https://www.fans.waltham.sch.uk/news/?pid=30&nid=5&storyid=155

https://www.fans.waltham.sch.uk/news/?pid=30&nid=4&storyid=156

You can rea what we did in the academic year 2018-19 by clicking here.

Church Hill's Equalities Objectives 2014 to 2018

1. To ensure that the positive ethos of equality and respect of the Children’s Centre and Nursery School is embedded further by developing:

  • a Parents’ Charter which will set out how we expect all adults to behave on the premises, and what will happen if anyone does not abide by this;

2016: Our Parents’ Charter has been developed through consultation with governors, staff, parents and other users of the settings. It is displayed in all our settings, on our website and facebook page. We plan to extend this objective to find other ways to capture our parents’ voices.

2017: We have organised meetings during our March 2017 Listening Week at Low Hall and Church Hill for parents to share their views on everything about our schools, and to help us revitalise the Parents’ Charter now that the Children’s Centre is no longer part of our organisation.

  • a Bullying and Harassment Policy which will be included in the Staff Handbook and discussed as part of our Induction process for staff and volunteers.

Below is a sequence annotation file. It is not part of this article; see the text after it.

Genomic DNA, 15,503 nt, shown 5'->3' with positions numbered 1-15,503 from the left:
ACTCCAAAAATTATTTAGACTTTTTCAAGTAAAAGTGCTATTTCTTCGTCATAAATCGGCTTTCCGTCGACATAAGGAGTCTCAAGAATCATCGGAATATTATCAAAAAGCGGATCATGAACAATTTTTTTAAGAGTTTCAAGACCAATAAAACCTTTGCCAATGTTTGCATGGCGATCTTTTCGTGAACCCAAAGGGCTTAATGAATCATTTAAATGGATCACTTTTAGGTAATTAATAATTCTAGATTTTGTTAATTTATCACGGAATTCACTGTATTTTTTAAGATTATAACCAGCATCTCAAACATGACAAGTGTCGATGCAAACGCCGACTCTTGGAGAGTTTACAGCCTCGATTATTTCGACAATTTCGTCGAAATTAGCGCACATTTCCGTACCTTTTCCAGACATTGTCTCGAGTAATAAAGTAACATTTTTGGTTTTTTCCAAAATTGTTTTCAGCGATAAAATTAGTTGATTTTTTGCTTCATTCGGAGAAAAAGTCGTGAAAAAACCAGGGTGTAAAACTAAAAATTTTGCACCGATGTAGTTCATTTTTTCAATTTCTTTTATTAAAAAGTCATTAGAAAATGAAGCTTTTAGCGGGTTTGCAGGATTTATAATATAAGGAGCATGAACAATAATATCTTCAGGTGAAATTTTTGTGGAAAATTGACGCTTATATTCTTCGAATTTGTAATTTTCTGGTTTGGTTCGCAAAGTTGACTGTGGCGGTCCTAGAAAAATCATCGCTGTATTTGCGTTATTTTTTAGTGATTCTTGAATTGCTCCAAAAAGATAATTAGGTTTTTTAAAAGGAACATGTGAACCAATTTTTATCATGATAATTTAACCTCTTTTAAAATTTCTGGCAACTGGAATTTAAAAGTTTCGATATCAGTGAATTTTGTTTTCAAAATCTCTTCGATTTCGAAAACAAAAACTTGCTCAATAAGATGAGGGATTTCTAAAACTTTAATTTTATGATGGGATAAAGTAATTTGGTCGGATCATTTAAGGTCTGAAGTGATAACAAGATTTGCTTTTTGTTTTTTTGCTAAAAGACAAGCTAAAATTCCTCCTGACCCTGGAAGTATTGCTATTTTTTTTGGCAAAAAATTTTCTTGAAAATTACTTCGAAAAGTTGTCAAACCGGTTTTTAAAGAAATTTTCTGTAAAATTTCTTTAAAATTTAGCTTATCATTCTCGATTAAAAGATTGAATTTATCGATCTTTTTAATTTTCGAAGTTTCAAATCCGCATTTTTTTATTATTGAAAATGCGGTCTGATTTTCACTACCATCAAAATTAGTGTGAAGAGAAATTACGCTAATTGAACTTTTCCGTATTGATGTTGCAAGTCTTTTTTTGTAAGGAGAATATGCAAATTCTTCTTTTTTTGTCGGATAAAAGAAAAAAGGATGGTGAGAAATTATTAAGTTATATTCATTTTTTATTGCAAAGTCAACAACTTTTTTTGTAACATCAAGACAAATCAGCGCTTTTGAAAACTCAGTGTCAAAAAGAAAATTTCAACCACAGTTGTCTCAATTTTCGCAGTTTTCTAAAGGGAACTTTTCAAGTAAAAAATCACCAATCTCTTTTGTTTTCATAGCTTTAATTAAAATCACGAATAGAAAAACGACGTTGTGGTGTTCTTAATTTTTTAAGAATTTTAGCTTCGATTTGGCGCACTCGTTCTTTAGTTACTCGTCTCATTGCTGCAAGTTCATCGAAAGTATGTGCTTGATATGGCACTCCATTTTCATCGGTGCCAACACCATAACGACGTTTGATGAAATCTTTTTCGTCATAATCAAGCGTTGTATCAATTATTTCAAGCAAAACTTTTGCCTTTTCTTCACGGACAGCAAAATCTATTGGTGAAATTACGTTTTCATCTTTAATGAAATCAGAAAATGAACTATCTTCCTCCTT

2016: We now have a Bullying and Harassment Policy in our Staff Handbook. We held a workshop on this at our all-staff training day in January 2015, and it is used as part of our Induction process for staff and volunteers. We shall be reviewing the policy and procedure as part of our work to form common policies with our new colleagues and Low Hall and Walthamstow West.

2017: The Bullying and Harrassment Policy is now embedded in the practice of both schools.

2. To increase the involvement of fathers and male carers in the Children’s Centre and Nursery School by:

  • recruiting male volunteers;

2016: More than a third of the volunteers at our Summer Fair were dads.

2017: Many of the volunteers at our Spring Fair were dads, and a dad came into Nursery to teach the children African Drumming.

  • promoting events such as ‘Bring a Dad to Nursery’ widely;

2016: Our latest Bring a Dad to Nursery Day was held on 3rd July 2015. 10 male carers came along, and participated in activities with the children.

2017: 4 dads and 3 grandads attended Bring a Dad to Nursery Day in Summer 2016.

  • through delivering a new group with a focus on fathers and their partners;

2016: Our Football for Fathers group has now been running for more than 12 months, and has built steadily. We now have 14 families who attend on a weekly basis. The children and adults are trained by professional coaches, after which they share a healthy snack and have an informal discussion of the parenting issues that the grown-ups face on the day.

2017: We ran our Football for Fathers group for about 2 years. It built to having 14 families attending on a weekly basis. The children and adults were trained by professional coaches, after which they shared a healthy snack and had an informal discussion of the parenting issues that the grown-ups faced on the day. This group was closed when responsibility for organising Children’s Centre activities moved away from Church Hill and Low Hall.

  • targeted publicity for male-focused workshops and for all events involving dads.

2016: Rather than using targeted publicity materials, Key People talk on a one-to-one basis with male carers when we have an event such as Bring a Dad to Nursery Day.